The shoulder joint (or the glenohumeral joint) is formed by the head of the humerus and the glenoid cavity of the scapula. This is the spherical joint in the body that enables the greatest possible range of movements. Its high mobility results from stability and is minimized due to the existence of support ligaments and cartilage. The elbow is formed by 2 joints that articulate the humerus, the radius and the ulna, enabling strengthening and bending movements. In addition to the ligaments and muscles that stabilize them, both joints have protective cartilage (membranous cushions with synovial fluid) that acts as a shock absorber. Dislocations (2-bone dislocation) and tendinitis are the most common shoulder injuries, causing pain and limited mobility. In the elbow, epicondylitis (known as the tennis and golfers’ elbow) and dislocations occur frequently.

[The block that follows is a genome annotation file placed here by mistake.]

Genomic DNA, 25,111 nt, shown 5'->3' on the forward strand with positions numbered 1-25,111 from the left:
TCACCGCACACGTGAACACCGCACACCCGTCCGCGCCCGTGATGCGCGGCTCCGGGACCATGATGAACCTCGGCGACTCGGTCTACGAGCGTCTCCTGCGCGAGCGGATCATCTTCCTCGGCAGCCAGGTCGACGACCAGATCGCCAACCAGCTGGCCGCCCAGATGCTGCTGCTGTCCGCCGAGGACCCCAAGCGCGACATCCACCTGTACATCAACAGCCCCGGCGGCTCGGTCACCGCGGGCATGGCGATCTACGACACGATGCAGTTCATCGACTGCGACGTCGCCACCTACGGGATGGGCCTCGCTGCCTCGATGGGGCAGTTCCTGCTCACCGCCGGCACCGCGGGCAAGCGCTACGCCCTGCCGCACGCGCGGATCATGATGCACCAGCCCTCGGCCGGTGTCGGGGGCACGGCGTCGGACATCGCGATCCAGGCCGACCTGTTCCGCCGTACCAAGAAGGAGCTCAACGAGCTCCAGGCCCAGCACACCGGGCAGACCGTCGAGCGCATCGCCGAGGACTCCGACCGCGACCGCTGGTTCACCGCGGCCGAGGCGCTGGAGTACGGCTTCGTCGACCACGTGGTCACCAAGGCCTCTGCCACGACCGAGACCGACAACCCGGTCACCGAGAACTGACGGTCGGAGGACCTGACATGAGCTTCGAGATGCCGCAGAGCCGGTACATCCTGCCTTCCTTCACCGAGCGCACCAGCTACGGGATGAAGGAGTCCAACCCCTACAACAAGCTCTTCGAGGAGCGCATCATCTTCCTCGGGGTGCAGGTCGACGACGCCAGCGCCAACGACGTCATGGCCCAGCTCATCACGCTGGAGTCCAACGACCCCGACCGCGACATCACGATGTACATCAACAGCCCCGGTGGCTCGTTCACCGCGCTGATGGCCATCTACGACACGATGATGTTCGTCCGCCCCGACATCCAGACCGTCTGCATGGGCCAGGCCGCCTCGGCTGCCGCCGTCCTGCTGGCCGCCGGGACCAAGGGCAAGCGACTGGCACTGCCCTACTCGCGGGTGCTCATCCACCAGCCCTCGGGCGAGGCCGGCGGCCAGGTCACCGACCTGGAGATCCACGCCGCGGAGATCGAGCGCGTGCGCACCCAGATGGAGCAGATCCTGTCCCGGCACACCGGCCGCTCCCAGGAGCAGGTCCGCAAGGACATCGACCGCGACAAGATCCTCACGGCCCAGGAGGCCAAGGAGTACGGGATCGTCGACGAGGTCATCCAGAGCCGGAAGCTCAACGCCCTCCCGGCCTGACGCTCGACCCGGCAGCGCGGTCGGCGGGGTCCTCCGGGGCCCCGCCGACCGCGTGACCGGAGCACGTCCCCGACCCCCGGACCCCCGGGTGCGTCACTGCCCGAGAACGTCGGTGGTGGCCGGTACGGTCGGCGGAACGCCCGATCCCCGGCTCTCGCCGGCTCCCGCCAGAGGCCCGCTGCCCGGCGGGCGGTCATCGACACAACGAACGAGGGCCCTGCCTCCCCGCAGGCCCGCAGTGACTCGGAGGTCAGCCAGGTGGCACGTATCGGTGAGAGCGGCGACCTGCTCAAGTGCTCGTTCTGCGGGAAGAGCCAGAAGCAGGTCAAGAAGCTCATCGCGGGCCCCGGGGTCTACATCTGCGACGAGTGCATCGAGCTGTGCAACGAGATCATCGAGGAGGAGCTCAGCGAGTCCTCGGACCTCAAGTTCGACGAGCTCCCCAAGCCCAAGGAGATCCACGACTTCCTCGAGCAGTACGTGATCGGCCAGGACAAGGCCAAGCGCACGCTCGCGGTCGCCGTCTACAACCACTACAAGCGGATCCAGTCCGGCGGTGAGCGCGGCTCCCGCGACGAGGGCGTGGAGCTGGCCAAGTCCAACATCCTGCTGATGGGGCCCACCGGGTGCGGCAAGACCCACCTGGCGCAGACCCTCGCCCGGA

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“My name is Pedro Miguel Marques and I am a doctor since 2007, year I graduated from the Medical School of the University of Coimbra.”